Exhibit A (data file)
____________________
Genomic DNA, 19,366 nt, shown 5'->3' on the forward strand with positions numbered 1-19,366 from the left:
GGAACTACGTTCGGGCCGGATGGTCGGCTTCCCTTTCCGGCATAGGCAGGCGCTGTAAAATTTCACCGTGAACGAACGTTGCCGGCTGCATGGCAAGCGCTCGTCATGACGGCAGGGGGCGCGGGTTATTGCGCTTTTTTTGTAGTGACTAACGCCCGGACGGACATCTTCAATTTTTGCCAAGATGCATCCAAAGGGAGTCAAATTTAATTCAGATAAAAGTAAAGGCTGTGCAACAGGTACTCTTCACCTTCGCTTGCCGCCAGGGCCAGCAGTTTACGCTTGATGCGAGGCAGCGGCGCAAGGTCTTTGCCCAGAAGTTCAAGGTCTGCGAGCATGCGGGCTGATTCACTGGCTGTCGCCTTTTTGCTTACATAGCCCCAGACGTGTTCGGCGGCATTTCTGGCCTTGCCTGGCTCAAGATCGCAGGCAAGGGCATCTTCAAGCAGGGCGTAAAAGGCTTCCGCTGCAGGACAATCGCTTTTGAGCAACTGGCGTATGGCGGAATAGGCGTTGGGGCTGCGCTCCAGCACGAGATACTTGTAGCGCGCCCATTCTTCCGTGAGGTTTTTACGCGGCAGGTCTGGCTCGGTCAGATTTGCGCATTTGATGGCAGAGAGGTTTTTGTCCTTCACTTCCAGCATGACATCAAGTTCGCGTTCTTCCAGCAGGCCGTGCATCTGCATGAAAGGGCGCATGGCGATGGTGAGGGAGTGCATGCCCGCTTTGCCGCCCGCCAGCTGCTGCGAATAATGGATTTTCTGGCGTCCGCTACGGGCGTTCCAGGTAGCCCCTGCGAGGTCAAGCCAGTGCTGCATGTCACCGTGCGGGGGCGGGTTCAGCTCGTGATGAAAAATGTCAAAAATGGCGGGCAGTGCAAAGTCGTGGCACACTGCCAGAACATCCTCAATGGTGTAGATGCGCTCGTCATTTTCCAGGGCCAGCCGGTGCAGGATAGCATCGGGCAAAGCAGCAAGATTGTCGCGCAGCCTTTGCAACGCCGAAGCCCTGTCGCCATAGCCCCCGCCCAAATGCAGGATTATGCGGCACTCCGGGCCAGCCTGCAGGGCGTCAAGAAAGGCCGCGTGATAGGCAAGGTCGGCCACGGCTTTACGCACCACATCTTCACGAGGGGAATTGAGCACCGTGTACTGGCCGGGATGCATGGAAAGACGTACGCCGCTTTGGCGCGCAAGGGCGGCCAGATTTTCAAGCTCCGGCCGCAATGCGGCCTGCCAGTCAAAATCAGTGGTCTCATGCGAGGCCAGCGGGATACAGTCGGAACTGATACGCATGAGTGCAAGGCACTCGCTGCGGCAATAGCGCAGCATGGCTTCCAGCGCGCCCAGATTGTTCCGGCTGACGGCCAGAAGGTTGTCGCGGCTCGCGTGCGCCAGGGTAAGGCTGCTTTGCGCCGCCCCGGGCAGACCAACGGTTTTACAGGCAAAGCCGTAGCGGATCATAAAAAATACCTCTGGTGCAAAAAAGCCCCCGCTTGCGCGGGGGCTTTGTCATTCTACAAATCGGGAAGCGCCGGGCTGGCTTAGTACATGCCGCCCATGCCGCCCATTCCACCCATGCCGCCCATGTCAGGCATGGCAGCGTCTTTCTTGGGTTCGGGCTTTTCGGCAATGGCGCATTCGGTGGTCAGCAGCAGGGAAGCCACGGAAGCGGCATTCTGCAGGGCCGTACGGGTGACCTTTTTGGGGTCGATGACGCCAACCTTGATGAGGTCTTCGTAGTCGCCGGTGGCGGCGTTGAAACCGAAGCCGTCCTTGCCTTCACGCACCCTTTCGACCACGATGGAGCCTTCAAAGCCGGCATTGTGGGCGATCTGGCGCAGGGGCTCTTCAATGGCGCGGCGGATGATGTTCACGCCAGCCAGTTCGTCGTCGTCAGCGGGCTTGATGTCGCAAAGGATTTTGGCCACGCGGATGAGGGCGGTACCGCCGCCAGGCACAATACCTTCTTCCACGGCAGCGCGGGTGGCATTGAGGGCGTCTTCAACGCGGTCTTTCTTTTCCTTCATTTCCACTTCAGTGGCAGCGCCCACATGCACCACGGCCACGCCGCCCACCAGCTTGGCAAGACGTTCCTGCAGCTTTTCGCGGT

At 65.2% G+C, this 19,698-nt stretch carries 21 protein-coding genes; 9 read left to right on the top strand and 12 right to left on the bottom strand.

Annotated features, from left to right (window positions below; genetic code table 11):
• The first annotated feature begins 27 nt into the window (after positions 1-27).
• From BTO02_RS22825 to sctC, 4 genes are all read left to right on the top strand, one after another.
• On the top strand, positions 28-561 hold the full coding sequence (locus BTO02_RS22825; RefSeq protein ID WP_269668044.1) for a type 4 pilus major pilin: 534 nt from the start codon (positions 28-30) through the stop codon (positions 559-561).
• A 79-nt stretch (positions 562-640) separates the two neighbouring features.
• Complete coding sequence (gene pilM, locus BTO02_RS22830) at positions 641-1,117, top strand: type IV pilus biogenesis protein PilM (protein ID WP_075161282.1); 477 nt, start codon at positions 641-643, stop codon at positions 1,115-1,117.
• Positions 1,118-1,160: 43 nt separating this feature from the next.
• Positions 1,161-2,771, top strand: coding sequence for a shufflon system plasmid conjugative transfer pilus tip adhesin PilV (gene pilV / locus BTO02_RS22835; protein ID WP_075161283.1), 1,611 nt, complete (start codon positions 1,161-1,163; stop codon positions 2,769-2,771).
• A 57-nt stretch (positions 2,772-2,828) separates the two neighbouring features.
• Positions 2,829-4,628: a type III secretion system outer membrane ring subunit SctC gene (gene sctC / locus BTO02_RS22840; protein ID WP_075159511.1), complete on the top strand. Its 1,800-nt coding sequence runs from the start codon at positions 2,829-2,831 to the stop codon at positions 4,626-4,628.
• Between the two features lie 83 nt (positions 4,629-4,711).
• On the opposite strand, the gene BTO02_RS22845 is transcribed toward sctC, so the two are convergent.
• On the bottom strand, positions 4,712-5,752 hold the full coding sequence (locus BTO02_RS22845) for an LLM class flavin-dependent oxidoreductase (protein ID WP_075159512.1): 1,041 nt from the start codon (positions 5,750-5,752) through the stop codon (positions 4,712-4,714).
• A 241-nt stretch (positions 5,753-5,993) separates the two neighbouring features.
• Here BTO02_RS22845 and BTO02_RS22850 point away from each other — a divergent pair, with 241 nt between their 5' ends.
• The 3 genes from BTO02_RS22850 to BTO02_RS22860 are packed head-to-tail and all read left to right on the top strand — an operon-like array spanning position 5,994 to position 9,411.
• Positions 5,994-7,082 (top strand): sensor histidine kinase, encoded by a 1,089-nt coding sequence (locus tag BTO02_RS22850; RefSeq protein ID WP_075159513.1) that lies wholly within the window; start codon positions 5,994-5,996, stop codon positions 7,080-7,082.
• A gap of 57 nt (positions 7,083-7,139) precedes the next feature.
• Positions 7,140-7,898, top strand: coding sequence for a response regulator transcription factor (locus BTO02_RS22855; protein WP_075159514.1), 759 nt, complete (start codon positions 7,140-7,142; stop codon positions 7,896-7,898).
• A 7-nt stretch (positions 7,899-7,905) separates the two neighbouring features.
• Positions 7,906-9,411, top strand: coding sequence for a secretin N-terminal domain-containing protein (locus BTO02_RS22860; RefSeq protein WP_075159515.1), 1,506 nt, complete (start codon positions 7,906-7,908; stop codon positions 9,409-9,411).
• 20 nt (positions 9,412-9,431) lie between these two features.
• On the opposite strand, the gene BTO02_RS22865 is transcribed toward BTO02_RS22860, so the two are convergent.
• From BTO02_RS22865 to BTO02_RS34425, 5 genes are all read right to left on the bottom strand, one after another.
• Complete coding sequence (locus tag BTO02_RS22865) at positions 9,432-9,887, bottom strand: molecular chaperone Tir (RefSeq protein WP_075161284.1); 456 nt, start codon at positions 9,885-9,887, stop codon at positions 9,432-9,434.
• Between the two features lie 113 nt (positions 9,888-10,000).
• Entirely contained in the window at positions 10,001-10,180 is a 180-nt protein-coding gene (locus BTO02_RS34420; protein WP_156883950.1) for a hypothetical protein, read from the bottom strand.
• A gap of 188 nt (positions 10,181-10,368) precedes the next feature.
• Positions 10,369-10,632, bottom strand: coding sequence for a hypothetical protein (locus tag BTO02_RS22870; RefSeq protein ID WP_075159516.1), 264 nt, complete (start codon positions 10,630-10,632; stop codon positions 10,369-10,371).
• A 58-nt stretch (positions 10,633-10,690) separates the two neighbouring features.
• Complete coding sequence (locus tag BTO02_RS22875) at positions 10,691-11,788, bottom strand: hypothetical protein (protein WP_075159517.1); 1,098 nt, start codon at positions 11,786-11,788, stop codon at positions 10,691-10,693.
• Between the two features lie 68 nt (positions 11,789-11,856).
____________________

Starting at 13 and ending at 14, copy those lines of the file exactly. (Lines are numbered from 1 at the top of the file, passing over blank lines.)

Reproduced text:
• Positions 2,829-4,628: a type III secretion system outer membrane ring subunit SctC gene (gene sctC / locus BTO02_RS22840; protein ID WP_075159511.1), complete on the top strand. Its 1,800-nt coding sequence runs from the start codon at positions 2,829-2,831 to the stop codon at positions 4,626-4,628.
• Between the two features lie 83 nt (positions 4,629-4,711).